Sometimes it’s while I’m driving, and I suddenly realize I’m not focused on anything, not hearing or seeing what’s in front of me. Sometimes I’m sitting on our back deck, with a book in my hand, and 10 minutes has passed without me reading a word. These moments I feel our losses so fully, so closely. I miss Ezra so much my body simply can’t process anything other than this feeling. I feel the empty place Price was to fill. It’s like my senses are fighting for my attention, and for a moment they all lose to this one feeling. It’s that tightening of your chest, that feeling you got in your youth when you realized a cherished relationship was over, or when you admitted to or were caught in a crucial mistake which you were powerless to change. But it’s heavier than that ever was.
It comes and goes.
Strange how a thing can have been so far from you your whole life, and suddenly be everywhere. I’ve met so many people these past 9 months who were affected by cancer in a personal, deep way. Today I have been reading the blog of a family who lost their beautiful daughter Tuesday Whitt. A family we know lost their father/husband to cancer. Another friend had their son diagnosed with leukemia. My inbox has flooded with references to neuroblastoma families both in treatment and out, living and lost.
I spent this weekend in Denver, as I do monthly or so since my business partner lives up there and we have folks working for us in the city. Sunday evening Robyn and I went out to a nice dinner. We were on our way back to our good friends’ house, who we were staying with, when they sent us a text saying their friend was in town and would be stopping by. Turns out it was a guy I’d met nearly a year ago, only once. Let’s call him VJ. He was diagnosed with a fierce, rare bone cancer just this April. We stayed up late talking about life, cancer, and how they’ve combined for us. VJ was thin, and had that hairless going-through-chemo look. He reminded me of Ezra, and how delicate we all are, and how vibrantly strong we all are.
Ezra died at 2 years old, and we were never really able to have a conversation with him about how it all felt, or what he was thinking. We could tell when he was hurt and many of his feelings, in that way a parent can… and I think something deeper, too… but never an adult conversation. I know it’s different from a 30 year old man to a 2 year old child, and I know some things simply never registered to Ezra as abnormal (he spent more than half his life in hospitals; learned to walk in them), but as I listened to VJ talk I kept thinking of Ezra.
I have noticed changes in the way I interact with the world on every level, and I asked VJ about this. It’s all shaken us up to a thought: either there is nothing that matters, or everything does. It is possible nothing matters – could it be we simply exist without meaning and any attempt to romanticize this life is vain? I’ve considered it. The alternative, I find, is only that everything matters. I can’t rationalize a medium. It seems every moment should be relished, each a part of something so boldly beautiful as life. So brashly present. Rest should be well spent and welcomed. Those in need should be given to. Beauty should be pursued. Pain should be felt, not pushed aside. We should see with fresh eyes a world which is astounding. We should feel music. We should lose ourselves in an afternoon with a loved one; we should invest in our friends; we should set ourselves to love the broken, the homeless, the lost. We should step into the heat of the sun and soak it in; we should shiver in the cold and marvel at the clarity of the air.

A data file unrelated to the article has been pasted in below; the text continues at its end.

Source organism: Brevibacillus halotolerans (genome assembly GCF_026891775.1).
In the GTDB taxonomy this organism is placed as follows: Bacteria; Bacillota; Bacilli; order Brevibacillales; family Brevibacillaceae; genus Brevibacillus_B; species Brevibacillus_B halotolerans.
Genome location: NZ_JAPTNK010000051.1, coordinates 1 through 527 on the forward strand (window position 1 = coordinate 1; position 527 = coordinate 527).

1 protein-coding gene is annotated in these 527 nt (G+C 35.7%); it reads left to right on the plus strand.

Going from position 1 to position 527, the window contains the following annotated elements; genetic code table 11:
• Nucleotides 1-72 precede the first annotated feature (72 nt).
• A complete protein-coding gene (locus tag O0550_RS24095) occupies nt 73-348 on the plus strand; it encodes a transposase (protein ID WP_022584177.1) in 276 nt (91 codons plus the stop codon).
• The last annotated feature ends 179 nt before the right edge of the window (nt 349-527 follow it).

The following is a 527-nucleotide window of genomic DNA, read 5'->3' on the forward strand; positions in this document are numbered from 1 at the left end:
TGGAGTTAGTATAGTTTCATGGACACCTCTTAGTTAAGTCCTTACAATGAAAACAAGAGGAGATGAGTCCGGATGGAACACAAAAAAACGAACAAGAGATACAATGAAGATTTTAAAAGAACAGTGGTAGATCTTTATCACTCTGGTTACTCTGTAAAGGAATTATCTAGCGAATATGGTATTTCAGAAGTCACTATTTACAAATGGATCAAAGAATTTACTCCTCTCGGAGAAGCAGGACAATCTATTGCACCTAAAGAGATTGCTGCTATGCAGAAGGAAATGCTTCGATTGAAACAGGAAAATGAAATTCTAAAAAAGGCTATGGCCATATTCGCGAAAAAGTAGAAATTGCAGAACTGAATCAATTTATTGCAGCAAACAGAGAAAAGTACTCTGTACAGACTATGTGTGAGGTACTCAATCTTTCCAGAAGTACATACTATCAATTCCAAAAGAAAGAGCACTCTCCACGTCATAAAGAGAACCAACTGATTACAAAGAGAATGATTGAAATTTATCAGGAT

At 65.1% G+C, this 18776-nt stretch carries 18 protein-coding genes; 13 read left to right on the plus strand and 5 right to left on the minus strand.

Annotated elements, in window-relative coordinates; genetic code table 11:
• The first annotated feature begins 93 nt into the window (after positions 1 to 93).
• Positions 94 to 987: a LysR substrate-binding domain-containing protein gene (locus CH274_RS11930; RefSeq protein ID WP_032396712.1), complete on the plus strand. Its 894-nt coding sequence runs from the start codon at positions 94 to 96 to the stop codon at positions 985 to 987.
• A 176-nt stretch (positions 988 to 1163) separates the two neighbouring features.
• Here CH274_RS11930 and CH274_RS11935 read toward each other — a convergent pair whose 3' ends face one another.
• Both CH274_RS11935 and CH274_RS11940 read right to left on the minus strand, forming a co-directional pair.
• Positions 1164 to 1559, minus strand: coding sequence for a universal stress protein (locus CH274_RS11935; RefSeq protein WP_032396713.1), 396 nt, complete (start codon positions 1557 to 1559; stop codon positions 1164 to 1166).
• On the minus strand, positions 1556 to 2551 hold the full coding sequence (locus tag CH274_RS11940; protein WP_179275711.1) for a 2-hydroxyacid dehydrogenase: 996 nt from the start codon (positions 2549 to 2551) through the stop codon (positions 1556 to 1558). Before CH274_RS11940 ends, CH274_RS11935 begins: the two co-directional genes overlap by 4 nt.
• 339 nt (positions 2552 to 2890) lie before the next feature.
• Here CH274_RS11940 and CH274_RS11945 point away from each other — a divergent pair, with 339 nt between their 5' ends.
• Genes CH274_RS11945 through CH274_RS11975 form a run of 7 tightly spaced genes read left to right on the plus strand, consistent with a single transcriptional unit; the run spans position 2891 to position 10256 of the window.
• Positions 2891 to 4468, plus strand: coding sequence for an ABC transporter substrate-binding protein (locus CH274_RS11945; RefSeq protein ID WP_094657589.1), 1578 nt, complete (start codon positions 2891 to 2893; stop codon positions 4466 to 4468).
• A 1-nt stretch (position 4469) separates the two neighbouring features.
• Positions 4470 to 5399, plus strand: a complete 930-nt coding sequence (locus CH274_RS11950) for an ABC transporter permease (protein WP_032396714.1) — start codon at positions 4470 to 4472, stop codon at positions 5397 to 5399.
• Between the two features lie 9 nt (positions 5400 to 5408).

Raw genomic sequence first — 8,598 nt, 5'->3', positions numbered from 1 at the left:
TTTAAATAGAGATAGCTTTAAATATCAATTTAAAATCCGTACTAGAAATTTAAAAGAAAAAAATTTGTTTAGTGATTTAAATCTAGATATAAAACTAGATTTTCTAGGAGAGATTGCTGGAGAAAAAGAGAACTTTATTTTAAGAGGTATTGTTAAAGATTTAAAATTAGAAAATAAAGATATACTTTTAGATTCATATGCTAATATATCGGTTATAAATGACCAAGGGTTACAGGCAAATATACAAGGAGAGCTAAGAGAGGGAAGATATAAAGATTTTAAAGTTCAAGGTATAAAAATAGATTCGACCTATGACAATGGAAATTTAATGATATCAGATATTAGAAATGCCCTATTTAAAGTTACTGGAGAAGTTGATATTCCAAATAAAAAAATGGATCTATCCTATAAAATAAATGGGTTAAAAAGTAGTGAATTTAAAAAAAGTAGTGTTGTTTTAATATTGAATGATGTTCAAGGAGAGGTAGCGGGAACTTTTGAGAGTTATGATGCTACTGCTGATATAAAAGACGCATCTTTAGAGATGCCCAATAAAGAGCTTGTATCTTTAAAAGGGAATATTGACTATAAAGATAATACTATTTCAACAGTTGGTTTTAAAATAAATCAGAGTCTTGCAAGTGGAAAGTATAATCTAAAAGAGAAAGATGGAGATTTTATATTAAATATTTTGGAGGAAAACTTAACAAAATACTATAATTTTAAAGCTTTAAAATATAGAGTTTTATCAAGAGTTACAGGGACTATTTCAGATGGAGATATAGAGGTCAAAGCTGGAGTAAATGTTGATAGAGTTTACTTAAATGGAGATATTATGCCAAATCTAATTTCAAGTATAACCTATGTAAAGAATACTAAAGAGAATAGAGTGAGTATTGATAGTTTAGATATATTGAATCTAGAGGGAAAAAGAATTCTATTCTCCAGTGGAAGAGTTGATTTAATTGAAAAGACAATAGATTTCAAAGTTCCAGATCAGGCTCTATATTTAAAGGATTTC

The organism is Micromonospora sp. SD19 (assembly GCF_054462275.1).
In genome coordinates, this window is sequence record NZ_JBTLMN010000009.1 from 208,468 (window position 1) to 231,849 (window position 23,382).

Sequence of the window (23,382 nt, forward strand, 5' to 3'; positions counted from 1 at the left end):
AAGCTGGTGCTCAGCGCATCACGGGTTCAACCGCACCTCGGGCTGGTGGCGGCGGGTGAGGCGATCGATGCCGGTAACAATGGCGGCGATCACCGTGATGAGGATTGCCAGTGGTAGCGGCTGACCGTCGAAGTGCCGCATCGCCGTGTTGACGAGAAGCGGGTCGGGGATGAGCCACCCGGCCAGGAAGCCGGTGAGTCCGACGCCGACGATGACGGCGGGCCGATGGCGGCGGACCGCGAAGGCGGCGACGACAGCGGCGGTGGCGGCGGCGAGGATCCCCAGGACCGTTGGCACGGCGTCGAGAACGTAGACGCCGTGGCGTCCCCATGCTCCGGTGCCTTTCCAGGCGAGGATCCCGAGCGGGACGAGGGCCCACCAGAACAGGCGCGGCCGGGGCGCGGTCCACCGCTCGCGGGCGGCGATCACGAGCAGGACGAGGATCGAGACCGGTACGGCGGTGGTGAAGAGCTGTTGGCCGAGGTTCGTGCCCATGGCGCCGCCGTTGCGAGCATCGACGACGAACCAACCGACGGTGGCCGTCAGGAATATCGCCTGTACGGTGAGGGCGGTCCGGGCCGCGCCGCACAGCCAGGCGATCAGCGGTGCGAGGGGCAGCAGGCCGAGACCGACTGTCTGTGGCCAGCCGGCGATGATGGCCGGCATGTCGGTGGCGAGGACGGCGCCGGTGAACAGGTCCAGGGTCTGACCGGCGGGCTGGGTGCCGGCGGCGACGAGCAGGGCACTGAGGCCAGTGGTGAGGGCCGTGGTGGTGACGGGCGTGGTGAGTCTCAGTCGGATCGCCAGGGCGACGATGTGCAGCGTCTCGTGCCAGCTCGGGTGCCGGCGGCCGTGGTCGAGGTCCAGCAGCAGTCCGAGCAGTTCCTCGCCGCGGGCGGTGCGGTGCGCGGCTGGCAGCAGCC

VJ called it a “come to Jesus moment” when he first realized all that.
I very much fail at doing it. I set these thoughts at the front of my mind, and all I can do is approach each day with God’s grace and strength and a focus on living that day. Which doesn’t have to mean a huge day, but an appreciation of what happens in it. A heart embracing both pain and joy and seeking out beauty.
Sit with me and tell me once again
Of the story that’s been told us
Of the power that will hold us
Of the beauty, of the beauty
Why it matters
Speak to me until I understand
Why our thinking and creating
Why our efforts of narrating
About the beauty, of the beauty
And why it matters
Like the statue in the park
Of this war torn town
And it’s protest of the darkness
And the chaos all around
With its beauty, how it matters
How it matters
Show me the love that never fails
The compassion and attention
Midst confusion and dissention
Like small ramparts for the soul
How it matters
Like a single cup of water
How it matters
Why it Matters / Sara Groves